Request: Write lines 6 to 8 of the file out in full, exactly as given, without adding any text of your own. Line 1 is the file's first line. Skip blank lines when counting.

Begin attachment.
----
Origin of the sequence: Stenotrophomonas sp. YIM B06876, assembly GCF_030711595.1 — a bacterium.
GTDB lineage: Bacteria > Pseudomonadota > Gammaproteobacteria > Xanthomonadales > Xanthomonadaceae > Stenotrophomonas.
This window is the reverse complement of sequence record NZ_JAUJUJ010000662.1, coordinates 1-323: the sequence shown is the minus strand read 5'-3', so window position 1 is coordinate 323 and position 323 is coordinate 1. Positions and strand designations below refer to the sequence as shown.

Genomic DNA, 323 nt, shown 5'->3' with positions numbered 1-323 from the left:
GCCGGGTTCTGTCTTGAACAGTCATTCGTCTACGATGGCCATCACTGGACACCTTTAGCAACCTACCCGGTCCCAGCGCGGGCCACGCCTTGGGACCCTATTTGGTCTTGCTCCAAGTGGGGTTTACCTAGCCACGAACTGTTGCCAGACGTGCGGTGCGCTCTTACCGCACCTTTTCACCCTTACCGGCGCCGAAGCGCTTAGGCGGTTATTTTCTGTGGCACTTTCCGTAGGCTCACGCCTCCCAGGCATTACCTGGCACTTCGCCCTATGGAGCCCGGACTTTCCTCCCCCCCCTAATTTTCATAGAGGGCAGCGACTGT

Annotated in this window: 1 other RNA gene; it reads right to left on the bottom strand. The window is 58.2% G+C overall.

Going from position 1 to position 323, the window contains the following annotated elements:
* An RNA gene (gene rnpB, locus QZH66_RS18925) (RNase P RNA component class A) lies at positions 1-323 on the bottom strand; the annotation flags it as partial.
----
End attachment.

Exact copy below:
Annotated in this window: 1 other RNA gene; it reads right to left on the bottom strand. The window is 58.2% G+C overall.

Going from position 1 to position 323, the window contains the following annotated elements:
* An RNA gene (gene rnpB, locus QZH66_RS18925) (RNase P RNA component class A) lies at positions 1-323 on the bottom strand; the annotation flags it as partial.